Who uses this dialect?
This is the dialect of the middle class - merchants, townsfolk, etc.
Rhythm and Music
This dialect has a sing-songy, yet heavy, sound to it. Imagine a tired but happy farmer making his way home from the fields after a hard day's work.
Each of the links below is a ".mp3" file demonstrating a sound change. Listen to the example as many times as you need to, repeating it on your own afterwards. Take as much time as you need to with each sound. If you take the examples in order, you will sometimes run into sounds you haven't gotten to yet. Don't worry about it, just do the best you can until you've gone through all the sounds. Then go back and listen to the examples again, and make whatever corrections you need to.
I have included notes where appropriate.
- This one is pretty straightforward. The 'o' sound in words like 'hot' darkens to the 'ough' sound in words like 'ought.'
You've got a lot of pots.
- This one is tricky. There are actually two different sounds involved, but you'll have to practice a bit to learn to hear them. The first is the 'a' sound in words like 'master' and 'demand.'
Another draught, master craftsman.
The second is the 'a' sound in words like 'map' and 'hand.'
Flap not thy hand like that.
So which is which? To most folks, the two sounds seem alike in their native dialect. There is a general rule, but it's pretty complicated: make the first change (as in 'master'), when the 'a' comes before 'f,' 's,' 'th,' and 'n,' unless the 'n' is followed by a 'd,' as in 'hand.' See? I told you it was complicated. To make things worse, there are a few exceptions, such as 'command.' This rule is only designed to get you through until your ear gets used to hearing these sounds.
- We now come to one of the fun changes, the "j-u glide." The gist of this is to insert a 'y' sound before a long 'u' sound, unless doing so would change the meaning of the word.
Do tell the Duke's student what a fool is due.
Notice the difference between 'do' and 'due.'
- In any word that is written with a 'wh-,' swap the two sounds to 'hw.'
I know not the why's and wherefores of his wandering.
- The 'r' sound is very hard, almost pirate-like.
The martyr's heart was never hard.
- The 'uh' sound in 'pub' becomes a short 'oo' sound, as in 'book.'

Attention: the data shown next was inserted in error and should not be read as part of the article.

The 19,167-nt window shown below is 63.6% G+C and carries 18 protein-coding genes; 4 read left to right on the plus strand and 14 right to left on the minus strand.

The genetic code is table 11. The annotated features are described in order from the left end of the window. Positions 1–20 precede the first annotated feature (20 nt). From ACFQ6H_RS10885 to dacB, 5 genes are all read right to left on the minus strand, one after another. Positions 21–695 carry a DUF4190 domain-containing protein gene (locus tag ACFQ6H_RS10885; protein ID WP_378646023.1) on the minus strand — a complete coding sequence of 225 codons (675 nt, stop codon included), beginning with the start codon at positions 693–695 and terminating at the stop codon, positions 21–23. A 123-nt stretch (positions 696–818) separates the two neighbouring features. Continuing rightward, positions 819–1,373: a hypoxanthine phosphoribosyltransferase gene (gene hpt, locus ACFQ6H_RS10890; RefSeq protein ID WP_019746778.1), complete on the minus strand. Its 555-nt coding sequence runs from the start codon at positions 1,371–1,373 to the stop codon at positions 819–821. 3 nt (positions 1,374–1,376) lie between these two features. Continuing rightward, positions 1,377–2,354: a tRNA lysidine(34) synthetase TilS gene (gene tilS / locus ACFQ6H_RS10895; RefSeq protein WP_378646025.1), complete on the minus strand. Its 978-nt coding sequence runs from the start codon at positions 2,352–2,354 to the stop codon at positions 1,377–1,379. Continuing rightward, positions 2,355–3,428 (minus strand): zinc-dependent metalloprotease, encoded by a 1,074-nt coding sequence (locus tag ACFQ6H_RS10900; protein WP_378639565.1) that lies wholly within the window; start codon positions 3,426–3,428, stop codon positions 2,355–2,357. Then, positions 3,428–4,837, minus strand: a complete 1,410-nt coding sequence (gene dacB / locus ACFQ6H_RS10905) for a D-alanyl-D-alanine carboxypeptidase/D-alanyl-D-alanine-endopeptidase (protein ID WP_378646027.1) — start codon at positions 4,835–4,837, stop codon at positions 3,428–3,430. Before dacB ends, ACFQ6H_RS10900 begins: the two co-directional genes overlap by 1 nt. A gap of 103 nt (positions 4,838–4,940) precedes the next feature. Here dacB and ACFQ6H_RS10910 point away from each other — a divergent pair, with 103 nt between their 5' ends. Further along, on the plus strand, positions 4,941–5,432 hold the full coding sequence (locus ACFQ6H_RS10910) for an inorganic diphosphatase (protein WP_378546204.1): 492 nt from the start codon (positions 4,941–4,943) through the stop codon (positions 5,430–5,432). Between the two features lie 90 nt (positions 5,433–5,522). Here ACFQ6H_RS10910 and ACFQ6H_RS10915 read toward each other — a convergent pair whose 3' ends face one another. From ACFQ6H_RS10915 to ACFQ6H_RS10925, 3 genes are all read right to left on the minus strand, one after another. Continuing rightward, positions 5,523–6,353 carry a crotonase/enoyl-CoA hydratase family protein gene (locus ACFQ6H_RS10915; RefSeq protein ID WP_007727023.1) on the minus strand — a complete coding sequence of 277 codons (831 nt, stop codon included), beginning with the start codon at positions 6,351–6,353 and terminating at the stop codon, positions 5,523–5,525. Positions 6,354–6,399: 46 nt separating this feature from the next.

Come, have a cup with me in the pub.
- The 'er' sound in words like 'her' becomes an 'ar' sound, almost like 'far."
The third bird went 'round the world.
- The long 'i' sound in words like 'fight' becomes 'oi', as in 'toy.'
I should like a bite of that pie.
- The long 'o' sound in words like 'go' is stretched out a bit.
Go over to the row boat.
- The 'ow' sound in words like 'cow' becomes an 'aow.' This is a very Scottish sound.
Art thou going down to the town?
- Drop the final 'g' from words that end in '-ing.'
We had wonderous dancing and singing.
- This is a one-word change: 'you' becomes 'ye.'
You must have a horse to ride.
- The 'a' sound in words like 'bake' is stretched, as well.
He made a fake cake.
- The long 'e' sound in words like 'see' becomes a short 'e' as in 'egg.'
I'll be seeing thee.
- The sound 'all' is lilted, as in Irish.
He called at the hall every fall.
- The short 'oo' sound in words like 'good' becomes an 'uh' sound, as in 'but.'
'Tis a goodly length of wood.
- The short 'i' sound in words like 'ring' and 'pretty' becomes a short 'e' as in 'neck.'
She picked a pretty ring.
Finally, here's a line from A Midsummer Night's Dream to practice with. I recommend using this line to get into dialect before rehearsal or performance.
Have you the lion's part written? Pray you, if it be, give it me, for I am slow of study.
And there you have it, all the changes thou shalt need to speak the Country Dialect. I wish you much joy of it!
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